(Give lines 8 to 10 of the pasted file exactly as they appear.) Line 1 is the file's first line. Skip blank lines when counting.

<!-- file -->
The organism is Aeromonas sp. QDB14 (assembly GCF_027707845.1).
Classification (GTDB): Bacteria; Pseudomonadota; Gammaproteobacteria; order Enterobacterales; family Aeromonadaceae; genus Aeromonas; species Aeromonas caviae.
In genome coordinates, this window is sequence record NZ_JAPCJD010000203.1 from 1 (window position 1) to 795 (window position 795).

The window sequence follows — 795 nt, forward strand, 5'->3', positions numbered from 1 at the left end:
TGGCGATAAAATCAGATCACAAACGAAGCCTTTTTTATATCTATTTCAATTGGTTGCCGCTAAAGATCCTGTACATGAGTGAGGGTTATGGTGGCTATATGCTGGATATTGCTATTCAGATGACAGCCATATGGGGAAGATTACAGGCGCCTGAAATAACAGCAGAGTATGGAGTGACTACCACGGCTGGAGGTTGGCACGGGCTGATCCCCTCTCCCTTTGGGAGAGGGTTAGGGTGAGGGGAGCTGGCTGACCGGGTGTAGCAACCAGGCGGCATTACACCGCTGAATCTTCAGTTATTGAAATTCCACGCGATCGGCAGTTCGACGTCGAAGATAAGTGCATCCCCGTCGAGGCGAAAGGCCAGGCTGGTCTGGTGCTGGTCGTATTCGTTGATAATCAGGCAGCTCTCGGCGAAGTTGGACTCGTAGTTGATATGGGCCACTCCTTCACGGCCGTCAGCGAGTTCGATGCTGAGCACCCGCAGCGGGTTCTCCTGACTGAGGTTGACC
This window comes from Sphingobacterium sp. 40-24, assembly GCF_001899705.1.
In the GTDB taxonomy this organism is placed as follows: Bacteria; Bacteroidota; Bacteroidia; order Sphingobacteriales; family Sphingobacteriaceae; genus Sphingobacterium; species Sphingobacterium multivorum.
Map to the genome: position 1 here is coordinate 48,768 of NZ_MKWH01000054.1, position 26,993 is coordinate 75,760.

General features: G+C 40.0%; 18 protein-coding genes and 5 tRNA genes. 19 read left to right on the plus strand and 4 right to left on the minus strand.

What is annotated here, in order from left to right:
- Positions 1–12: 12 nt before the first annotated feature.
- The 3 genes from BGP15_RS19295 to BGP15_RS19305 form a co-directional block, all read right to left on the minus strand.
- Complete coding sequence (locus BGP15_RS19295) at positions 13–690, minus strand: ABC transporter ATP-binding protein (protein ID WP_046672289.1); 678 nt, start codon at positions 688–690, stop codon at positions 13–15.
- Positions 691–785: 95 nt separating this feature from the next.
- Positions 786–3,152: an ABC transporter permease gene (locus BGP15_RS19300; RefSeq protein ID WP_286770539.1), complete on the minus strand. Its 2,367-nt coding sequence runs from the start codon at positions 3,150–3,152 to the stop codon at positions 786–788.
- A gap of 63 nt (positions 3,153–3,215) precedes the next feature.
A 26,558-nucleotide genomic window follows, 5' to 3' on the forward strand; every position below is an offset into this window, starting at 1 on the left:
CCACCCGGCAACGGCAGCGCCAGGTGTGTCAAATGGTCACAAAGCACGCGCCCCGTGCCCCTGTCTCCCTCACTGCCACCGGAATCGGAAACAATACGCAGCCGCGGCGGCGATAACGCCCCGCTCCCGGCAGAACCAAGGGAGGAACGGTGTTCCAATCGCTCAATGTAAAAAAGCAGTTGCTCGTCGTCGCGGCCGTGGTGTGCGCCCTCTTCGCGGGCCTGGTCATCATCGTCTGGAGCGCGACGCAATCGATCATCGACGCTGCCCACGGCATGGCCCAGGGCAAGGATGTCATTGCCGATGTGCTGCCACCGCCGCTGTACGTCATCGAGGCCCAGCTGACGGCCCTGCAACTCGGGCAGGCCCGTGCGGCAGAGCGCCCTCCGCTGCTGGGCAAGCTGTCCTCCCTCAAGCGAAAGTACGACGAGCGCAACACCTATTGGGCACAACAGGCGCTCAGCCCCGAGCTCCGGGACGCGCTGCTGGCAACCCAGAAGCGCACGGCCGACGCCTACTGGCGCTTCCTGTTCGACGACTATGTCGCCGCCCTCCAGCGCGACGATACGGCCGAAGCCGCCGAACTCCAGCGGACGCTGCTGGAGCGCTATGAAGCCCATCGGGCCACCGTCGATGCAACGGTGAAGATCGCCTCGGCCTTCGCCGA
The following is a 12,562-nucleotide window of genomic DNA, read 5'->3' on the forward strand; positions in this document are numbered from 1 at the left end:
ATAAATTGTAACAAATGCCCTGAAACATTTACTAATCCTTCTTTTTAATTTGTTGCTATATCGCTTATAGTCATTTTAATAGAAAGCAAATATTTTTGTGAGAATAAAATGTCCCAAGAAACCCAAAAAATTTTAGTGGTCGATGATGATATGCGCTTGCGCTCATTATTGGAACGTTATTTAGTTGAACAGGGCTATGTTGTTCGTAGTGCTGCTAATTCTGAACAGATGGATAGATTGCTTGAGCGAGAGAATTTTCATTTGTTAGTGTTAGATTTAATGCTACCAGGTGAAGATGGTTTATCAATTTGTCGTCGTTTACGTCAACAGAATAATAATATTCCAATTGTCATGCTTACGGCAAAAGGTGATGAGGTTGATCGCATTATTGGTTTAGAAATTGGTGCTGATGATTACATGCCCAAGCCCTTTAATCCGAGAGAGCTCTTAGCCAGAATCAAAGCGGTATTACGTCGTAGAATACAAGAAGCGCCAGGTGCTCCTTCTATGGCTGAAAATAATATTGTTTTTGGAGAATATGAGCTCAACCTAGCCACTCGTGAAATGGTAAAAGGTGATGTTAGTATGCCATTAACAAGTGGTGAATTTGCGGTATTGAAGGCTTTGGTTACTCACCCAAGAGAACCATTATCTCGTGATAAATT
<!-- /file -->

Map to the genome: position 1 here is coordinate 48,768 of NZ_MKWH01000054.1, position 26,993 is coordinate 75,760.

General features: G+C 40.0%; 18 protein-coding genes and 5 tRNA genes. 19 read left to right on the plus strand and 4 right to left on the minus strand.

What is annotated here, in order from left to right: